|Posted by John Plant on March 15, 2012 at 4:45 PM||comments ()|
This blog seems to be turning into something like a musical autobiography...
My attitude toward popular music underwent a dramatic change during my high school years. My friend Pete and I used to spit ritually when walking past the doors of WIBG, Philadelphia's legendary rock station. But radio was ubiquitous, and some of the songs of the early 60s were surreptitiously working their way into my psyche, particularly Little Eva's 'Locomotion' (on which I recall writing a set of piano variations, now fortunately lost), the Isley Brothers' 'Twist and Shout' - and the Damascene revelation: Heat Wave, by Martha and the Vandellas, which carved a permanent rhythmical niche in my psyche. So when I went to Middlebury College in Vermont, I would frequently hitchhike to New York for a weekend, going to the Met on Friday night and the Apollo Theatre on Saturday - I saw the joint Met debut of Monserrat Caballé and Sherill Milnes at the Met on one night in December 1965, in Gounod's Faust (after waiting in line eight hours for standing room), and James Brown at the Apollo the next. But it wasn't just opera and soul - I can remember seeing Martha Graham dance Phaedra, discovering Magritte at the Museum of Modern Art, hearing the Mothers of Invention in the East Village - and gasping as their raucous polyphony/cacaphony morphed seamlessly into a flawlessly executed bit of Petrushka.
On the academic front, I decided to major in Classics after hearing Professor Ursula Heibges read Catullus - I wish I could recreate the liquid rhythmic suppleness with which she invested those poems. I took no music for two years, but at the end of my second year a new composition teacher arrived, George Todd, and transformed the department. There was a Mozart seminar, focused on Don Giovanni - and there was the welcome prospect of independent study in composition. I had fulfilled most of my core degree requirements and was able to focus largely on music for the last two years. My friends Lawrence Raab and Peter O'Neill created a film, called 'The Distances', and invited me to compose the score. The conflict of priorities became acute. I rationalized it by deciding to go into comparative literature, and making the sources of opera libretti the subject of my dissertation. I was accepted at Harvard, and was awarded a Woodrow Wilson fellowship - but my advisor, the noted critic Harry Levin, saw through me right away, and tried to redirect me into music. Thoroughly confused and utterly lacking in confidence - and causing great distress to my parents, who thought they saw a clear career path into academia for me - I dropped out, thereby exposing myself to the draft at the height of the Vietnam War; and on February 2, 1968, I emigrated to Montreal. (My acceptance to the U. of California at Berkeley as a graduate student in musicology came through a month after I arrived!)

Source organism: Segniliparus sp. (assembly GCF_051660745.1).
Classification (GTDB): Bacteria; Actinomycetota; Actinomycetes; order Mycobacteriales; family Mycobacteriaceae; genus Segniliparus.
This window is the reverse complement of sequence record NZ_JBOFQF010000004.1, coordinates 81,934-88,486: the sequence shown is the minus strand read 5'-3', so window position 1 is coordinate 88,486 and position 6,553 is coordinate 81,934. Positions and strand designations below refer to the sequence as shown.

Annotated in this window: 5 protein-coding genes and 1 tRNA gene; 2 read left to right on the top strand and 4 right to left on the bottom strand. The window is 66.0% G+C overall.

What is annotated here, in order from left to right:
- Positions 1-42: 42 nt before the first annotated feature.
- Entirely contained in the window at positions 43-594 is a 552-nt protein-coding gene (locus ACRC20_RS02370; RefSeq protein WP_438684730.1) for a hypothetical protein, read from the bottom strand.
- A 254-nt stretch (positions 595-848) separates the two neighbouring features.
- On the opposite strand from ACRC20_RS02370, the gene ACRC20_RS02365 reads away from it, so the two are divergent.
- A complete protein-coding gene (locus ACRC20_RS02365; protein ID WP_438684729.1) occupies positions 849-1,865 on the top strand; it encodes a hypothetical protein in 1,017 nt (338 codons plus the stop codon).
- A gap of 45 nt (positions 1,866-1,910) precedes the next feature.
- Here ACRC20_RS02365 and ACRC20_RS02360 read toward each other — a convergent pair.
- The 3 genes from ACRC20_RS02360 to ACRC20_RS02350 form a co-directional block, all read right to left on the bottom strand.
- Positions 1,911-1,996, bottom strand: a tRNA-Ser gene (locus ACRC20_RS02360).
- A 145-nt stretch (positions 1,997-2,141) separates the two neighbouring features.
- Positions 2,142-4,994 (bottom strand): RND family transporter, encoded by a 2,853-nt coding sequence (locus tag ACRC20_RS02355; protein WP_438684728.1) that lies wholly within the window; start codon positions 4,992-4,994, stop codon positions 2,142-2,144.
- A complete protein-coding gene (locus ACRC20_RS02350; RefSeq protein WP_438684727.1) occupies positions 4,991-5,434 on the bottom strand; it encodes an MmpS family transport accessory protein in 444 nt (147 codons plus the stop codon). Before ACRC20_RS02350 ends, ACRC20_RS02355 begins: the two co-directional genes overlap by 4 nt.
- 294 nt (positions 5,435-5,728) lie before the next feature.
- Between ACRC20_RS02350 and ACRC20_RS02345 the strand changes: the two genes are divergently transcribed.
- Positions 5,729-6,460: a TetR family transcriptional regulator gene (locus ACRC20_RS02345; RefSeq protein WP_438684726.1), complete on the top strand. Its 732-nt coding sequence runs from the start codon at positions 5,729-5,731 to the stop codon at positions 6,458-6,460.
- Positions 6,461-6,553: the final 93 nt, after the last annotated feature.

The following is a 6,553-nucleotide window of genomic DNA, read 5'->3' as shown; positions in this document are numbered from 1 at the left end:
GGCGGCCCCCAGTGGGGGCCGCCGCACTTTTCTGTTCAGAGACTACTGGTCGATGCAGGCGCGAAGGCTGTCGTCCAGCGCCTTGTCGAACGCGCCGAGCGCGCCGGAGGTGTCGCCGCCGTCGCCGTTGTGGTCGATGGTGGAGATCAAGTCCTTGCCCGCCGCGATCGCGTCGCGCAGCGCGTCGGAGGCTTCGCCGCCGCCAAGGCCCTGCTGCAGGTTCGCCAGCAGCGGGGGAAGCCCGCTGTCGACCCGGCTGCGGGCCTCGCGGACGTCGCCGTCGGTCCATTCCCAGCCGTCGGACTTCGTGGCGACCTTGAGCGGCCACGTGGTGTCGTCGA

Several days after arriving in Canada, I found myself in the coffeeshop run by Montreal's underground newspaper, Logos - (which I recall as visually gorgeous, psychedelic to the point of illegibility). Instead of hearing the strains of Jefferson Airplane or Jimi Hendrix or Country Joe and the Fish, the music on the speakers when I entered the warm dark candlelit cellar was from Verdi's Aida - it was the aria 'O patria mia, mai più ti rivedrò'. The startling strangeness of hearing this music (O my country, I will never see you again) which I have loved with all my soul since i first heard it, was unbearingly poignant - devastating and consoling at once, as I truly did not know then if I would ever see the USA again.
For me, however, Montreal was a blessing in disguise - I needed to discover who I was, and I needed some distance from my beloved and loving parents - and their hopes, fears, and expectations - in order to do so. I worked for five months in a factory, and then landed my first music gig: pianist at the Bonnie Scot Club, boul. de Maisonneuve - accompanying a fine old-school tenor and leading singalongs between sets. Seven nights a week, 9 p.m. to 3 a.m.
... to be continued - with intermittent interjections on other subjects! -
|Posted by John Plant on March 9, 2012 at 7:15 AM||comments ()|